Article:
KCNE1 is an auxiliary subunit of two distinct ion channel superfamilies

Pablo Ávalos Prado, Stephanie Häfner, Yannick Comoglio, Brigitte Wdziekonski, Christophe Duranton, Bernard Attali, Jacques Barhanin, Guillaume Sandoz

Research output: Contribution to journalArticlepeer-review

Abstract

Determination of what is the specificity of subunits composing a protein complex is essential when studying gene variants on human pathophysiology. The pore-forming α-subunit KCNQ1, which belongs to the voltage-gated ion channel superfamily, associates to its β-auxiliary subunit KCNE1 to generate the slow cardiac potassium IKs current, whose dysfunction leads to cardiac arrhythmia. Using pharmacology, gene invalidation, and single-molecule fluorescence assays, we found that KCNE1 fulfils all criteria of a bona fide auxiliary subunit of the TMEM16A chloride channel, which belongs to the anoctamin superfamily. Strikingly, assembly with KCNE1 switches TMEM16A from a calcium-dependent to a voltage-dependent ion channel. Importantly, clinically relevant inherited mutations within the TMEM16A-regulating domain of KCNE1 abolish the TMEM16A modulation, suggesting that the TMEM16A-KCNE1 current may contribute to inherited pathologies. Altogether, these findings challenge the dogma of the specificity of auxiliary subunits regarding protein complexes and questions ion channel classification.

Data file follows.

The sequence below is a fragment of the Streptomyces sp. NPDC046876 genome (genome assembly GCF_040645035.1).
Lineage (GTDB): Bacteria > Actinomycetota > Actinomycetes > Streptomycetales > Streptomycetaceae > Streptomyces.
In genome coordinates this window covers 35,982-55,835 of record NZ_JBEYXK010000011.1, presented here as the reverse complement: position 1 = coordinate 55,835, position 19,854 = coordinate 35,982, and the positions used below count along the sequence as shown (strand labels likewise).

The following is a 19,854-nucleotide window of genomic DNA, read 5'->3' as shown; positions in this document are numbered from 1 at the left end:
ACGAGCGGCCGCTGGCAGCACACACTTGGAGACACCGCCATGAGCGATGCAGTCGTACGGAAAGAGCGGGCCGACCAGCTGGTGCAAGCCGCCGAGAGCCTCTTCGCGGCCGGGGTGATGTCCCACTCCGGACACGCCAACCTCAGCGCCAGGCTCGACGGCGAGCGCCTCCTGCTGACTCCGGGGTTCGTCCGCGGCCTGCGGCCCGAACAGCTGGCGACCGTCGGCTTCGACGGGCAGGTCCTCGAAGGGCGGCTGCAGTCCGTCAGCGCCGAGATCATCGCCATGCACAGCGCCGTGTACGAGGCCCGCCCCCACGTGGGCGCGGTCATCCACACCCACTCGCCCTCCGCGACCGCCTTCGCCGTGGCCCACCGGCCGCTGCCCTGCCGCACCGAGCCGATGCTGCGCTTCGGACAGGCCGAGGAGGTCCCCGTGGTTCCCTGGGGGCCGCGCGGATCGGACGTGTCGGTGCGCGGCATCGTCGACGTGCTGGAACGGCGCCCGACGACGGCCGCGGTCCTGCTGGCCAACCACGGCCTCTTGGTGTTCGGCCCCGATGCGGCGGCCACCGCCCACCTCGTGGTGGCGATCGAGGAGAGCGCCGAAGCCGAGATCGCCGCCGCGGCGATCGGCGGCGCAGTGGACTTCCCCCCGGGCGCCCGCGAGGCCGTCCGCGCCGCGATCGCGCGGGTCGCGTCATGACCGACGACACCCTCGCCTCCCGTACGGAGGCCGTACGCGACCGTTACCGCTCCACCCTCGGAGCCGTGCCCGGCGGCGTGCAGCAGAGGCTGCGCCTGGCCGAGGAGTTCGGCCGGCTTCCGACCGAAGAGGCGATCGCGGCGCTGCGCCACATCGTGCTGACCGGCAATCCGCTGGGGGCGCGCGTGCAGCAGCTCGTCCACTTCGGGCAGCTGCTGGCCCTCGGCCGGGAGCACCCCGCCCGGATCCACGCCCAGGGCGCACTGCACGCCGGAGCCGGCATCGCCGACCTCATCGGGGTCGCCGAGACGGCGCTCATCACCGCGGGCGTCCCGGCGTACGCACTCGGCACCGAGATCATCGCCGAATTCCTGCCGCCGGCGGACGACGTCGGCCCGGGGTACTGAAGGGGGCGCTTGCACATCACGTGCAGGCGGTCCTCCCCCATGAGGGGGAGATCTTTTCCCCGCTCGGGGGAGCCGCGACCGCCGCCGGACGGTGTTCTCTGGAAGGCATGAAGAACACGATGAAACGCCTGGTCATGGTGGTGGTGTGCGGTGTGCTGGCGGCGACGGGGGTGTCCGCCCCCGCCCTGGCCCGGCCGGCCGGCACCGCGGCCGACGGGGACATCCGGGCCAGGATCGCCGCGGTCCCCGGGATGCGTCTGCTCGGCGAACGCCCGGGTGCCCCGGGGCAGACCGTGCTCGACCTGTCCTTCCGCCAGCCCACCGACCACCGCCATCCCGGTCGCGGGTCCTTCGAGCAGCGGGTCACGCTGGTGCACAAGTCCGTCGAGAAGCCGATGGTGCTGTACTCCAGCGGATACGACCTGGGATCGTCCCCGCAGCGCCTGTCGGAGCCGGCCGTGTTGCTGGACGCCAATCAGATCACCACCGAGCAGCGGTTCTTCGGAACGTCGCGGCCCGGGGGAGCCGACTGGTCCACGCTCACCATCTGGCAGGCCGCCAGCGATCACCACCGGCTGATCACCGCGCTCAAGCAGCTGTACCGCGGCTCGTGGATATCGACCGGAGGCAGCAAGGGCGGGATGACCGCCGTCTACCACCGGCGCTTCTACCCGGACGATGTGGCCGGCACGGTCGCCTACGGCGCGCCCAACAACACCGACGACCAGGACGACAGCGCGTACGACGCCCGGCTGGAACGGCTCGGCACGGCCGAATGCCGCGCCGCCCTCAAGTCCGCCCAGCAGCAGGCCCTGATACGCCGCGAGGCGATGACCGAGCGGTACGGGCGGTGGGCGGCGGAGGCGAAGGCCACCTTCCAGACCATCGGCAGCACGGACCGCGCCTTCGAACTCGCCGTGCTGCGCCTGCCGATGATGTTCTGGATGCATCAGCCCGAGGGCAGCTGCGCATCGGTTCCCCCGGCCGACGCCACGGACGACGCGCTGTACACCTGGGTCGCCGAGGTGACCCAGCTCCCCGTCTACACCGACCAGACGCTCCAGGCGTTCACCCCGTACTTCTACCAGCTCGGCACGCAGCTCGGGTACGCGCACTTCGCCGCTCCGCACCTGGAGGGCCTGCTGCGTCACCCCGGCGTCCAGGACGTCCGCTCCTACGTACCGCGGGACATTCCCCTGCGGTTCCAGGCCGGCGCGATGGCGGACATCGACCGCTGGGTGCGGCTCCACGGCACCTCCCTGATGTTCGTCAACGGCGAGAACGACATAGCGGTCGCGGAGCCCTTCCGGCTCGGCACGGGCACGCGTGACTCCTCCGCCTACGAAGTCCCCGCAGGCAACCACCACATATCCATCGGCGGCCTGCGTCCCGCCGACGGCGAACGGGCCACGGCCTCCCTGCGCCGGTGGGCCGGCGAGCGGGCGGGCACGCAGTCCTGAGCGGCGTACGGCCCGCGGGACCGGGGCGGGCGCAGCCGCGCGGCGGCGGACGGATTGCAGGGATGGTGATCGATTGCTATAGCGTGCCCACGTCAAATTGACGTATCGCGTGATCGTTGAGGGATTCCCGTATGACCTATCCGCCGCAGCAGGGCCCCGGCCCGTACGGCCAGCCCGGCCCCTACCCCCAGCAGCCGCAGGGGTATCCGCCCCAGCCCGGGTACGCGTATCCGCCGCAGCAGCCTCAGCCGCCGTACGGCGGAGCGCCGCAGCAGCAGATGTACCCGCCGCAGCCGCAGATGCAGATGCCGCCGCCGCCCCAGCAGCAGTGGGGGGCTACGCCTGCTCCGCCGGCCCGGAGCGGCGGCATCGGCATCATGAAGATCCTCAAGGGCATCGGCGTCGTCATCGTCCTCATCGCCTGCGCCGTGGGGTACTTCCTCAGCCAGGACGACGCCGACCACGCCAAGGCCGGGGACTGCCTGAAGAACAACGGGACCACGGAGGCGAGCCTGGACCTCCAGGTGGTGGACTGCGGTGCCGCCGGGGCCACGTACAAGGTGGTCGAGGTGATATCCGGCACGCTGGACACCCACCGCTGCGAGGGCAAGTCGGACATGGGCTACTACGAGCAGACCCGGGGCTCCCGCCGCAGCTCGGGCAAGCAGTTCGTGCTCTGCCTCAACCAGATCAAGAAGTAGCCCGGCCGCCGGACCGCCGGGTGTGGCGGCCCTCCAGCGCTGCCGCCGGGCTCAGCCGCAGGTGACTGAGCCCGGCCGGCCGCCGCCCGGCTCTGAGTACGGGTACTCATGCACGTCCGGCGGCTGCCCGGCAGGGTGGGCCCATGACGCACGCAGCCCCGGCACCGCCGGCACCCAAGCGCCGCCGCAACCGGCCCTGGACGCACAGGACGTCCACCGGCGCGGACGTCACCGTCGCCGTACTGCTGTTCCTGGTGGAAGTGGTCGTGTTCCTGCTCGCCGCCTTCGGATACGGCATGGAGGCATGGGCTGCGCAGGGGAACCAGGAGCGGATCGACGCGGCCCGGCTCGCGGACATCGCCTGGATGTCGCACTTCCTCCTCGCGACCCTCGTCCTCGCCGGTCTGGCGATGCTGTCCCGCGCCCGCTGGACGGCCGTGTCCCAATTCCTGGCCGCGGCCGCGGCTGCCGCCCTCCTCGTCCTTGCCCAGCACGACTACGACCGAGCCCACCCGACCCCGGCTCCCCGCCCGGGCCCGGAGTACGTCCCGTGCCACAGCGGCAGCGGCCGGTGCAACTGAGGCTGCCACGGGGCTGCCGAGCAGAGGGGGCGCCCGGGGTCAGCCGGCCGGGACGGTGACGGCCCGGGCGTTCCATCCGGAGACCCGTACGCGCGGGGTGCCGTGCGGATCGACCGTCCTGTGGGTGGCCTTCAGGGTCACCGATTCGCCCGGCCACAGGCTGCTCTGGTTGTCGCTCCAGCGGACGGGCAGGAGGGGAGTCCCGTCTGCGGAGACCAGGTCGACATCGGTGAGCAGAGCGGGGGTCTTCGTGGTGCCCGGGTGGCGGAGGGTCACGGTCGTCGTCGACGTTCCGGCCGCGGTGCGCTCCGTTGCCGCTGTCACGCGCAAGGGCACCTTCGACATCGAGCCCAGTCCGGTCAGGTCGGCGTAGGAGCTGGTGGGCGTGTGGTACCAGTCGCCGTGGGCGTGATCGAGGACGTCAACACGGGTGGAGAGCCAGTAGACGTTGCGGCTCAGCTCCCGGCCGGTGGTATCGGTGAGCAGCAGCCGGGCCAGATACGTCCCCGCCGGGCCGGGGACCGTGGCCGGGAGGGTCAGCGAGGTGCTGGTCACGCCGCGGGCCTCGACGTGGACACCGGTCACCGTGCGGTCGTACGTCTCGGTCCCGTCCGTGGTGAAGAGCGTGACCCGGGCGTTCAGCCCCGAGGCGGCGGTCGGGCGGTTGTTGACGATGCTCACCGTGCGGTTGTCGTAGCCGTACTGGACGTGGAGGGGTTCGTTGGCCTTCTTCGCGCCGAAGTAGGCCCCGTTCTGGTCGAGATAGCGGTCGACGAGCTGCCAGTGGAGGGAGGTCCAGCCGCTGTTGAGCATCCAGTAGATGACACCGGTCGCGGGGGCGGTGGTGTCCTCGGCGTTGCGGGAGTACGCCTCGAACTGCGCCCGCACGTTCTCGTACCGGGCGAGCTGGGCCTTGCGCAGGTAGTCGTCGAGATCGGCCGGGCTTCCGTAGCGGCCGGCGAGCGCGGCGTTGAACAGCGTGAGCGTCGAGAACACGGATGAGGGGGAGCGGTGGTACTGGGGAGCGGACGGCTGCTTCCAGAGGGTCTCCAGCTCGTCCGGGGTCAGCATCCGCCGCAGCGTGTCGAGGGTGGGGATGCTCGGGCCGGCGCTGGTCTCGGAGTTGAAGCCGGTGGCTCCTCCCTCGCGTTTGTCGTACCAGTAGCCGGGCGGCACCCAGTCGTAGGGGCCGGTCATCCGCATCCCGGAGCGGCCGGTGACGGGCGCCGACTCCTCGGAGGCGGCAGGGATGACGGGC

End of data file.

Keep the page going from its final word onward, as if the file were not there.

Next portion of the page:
Original languageEnglish
Pages (from-to)534-544.e11
JournalCell
Volume184
Issue number2
DOIs
StatePublished - 21 Jan 2021

Keywords

  • IsK
  • KCNE1
  • MinK1
  • ancillary subunits
  • anoctamin
  • potassium channel
  • protein complexes
  • proximal convoluted tubule cells
  • single molecule fluorescence
  • voltage-dependent ion channels

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